Here are some adjectives that I often describe myself as when I am run down and feeling...well let's just say it how it is, feeling like rubbish; sluggish, fat, fatigued, knackered, exhausted, beat and I'm sure many more. During a very hard and busy term, it's incredibly easy to begin to feel this way. But why? Yes, teaching is hard and demanding, but I love my job which has left me confused for a few years. I enjoy teaching, with great job and self satisfaction on a daily basis, so why am I feeling like a hippo that would rather float around in a pool of mud???
Raise your hand if you recognise these following bad habits: holding the need to pee because you're in the middle of a lesson, struggling through the pain of your over flowing bladder because as you were on the way to the toilet, you got side-tracked by a parent or your boss who just had to speak to you at that very moment; missing your snack breaks because you've got to get the homework marked and back out to the pupils that same day in order to re-set new homework, plus you're on lunch duty so it's now 3pm and you realise you've not eaten since breakfast; you've been teaching back to back lessons all day so you've forgotten to drink water and now realise as you are sending your pupils home that you're dehydrated because your headache is starting and your tongue is sticking to the roof of your mouth because you've been talking all day; after all of this, you feel exhausted, you're on your way home, the traffic is jammed and you know you've not got any food in the house...do you go to the shops or do you risk driving home thinking, oh well...beans on toast will be fine because all you want to do is get your PJs on and climb into bed; when you do the shopping finally, you've got your routine down to such a fine art that you can be in and out of the shop in 15 mins flat because you always pick up the same ingredients...pretty much every week; you're home, you cram in your beans on toast and eat it fast because you're literally starving and then sit down to finish your marking/planning and other after hours activities as well as juggling family life; after all of this it's finally time for bed and knowing that you have to be up for work at 5.30/6/6.15/6.30am (after the 4th alarm) it would be best to go to bed by 9pm knowing that you should be asleep by 10pm in order to get your recommended 8 hours sleep. However, you've had such a rushed day, you decide that eating in bed with your favourite food & drinks whilst watching/reading your favourite TV show/book is just awesome and after the fourth episode/chapter or 3rd hour on twitter/facebook/google+ you look at the clock and it's now midnight. 5 hours sleep. Oh well...and then it's Tuesday...repeat x 4!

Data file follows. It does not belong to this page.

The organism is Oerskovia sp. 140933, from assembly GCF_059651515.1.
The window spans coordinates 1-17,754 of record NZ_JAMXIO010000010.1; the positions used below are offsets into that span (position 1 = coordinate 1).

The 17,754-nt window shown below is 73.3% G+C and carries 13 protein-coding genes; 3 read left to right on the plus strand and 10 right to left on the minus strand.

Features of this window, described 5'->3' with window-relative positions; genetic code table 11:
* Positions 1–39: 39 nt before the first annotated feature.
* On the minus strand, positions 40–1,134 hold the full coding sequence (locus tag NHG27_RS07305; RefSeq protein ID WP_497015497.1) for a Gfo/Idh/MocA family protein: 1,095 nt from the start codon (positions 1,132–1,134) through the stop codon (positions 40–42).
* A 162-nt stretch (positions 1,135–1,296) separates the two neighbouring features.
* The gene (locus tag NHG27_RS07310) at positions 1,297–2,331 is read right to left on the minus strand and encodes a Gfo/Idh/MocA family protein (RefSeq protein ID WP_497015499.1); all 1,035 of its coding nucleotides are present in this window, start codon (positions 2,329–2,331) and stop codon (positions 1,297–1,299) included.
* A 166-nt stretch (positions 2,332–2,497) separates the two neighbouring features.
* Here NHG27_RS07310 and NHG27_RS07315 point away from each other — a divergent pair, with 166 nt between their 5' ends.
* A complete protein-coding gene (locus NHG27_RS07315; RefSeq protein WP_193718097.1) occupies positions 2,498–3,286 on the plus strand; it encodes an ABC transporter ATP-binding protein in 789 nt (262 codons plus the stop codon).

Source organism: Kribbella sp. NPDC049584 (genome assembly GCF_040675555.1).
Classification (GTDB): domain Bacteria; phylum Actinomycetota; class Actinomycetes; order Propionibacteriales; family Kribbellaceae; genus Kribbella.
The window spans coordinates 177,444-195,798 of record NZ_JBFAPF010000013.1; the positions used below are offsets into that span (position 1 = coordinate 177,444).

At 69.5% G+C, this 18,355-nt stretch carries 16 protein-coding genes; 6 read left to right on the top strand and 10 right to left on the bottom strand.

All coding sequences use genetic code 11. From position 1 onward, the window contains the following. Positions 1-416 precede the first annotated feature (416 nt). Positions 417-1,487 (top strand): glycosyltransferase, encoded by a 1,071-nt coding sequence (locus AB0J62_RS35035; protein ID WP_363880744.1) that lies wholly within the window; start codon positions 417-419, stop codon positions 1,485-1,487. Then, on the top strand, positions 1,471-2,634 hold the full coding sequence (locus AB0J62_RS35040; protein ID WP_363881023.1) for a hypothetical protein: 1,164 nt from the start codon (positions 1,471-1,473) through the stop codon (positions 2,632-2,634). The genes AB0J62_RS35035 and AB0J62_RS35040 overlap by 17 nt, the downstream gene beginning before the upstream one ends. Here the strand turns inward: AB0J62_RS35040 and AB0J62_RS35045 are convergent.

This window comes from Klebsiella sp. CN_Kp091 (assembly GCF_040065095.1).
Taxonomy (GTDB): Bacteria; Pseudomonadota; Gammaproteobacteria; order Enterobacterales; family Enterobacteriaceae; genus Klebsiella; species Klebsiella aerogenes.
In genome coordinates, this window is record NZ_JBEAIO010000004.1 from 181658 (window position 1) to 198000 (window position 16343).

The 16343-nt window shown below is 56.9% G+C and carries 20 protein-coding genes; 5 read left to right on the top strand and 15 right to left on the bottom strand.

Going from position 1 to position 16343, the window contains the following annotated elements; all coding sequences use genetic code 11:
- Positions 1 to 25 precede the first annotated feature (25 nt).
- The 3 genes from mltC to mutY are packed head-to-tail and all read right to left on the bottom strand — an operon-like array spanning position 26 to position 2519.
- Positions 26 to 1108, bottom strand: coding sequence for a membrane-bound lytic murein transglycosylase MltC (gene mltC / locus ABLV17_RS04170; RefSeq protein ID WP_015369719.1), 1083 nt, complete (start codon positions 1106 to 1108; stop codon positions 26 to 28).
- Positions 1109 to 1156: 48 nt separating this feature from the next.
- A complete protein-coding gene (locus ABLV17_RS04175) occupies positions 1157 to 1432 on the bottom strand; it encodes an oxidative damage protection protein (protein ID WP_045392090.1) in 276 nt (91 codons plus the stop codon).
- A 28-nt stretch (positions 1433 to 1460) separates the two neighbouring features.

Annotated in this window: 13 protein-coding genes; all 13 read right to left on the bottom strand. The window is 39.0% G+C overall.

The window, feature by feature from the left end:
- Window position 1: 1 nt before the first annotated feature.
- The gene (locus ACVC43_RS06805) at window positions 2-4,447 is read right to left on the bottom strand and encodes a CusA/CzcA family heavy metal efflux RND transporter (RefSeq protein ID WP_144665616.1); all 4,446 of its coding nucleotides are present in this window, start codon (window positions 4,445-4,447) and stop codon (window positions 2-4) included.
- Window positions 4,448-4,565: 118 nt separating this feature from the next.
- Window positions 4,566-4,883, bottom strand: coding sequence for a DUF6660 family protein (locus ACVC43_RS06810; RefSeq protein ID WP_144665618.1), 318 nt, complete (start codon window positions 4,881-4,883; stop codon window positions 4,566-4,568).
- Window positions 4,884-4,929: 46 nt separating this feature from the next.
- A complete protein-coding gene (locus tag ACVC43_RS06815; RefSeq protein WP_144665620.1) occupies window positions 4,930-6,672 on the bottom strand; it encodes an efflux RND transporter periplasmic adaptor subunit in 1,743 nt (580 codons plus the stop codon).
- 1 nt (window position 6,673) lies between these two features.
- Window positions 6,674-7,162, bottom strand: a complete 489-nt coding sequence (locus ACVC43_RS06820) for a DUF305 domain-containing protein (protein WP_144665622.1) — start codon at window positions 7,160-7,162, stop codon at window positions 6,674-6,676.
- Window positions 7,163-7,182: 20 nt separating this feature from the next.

Does any of this sound familiar?
We professionals all know and appreciate that teaching is not just a job, it's our lifestyle. There's me thinking I was a good teacher because my class were performing well, students & parents were happy, I was managing my work load well...as best as I could, so why did I feel so sluggish? I stood back and really spent some time reflecting on what it was that I was missing or doing wrong! This process took me about a year and then all of a sudden I fell ill with a severe bladder infection! Not nice, but I realised then that I was managing my job very well, but at the cost of my health because it seemed that I had forgotten to go the toilet since I had...well, basically joined the profession back in 2007! A slight exaggeration, but the point is, in order to cope with the busy demands of our day to day job, I had unconsciously re-wired my body clock in more ways than I could have possibly imagined and ended up with some pretty bad habits. Non of which hindered my ability to perform the job well, it was just at the cost of my overall health and feel good factor. I had put my body into fight mode! Fight or Flight as they say and mine was fighting!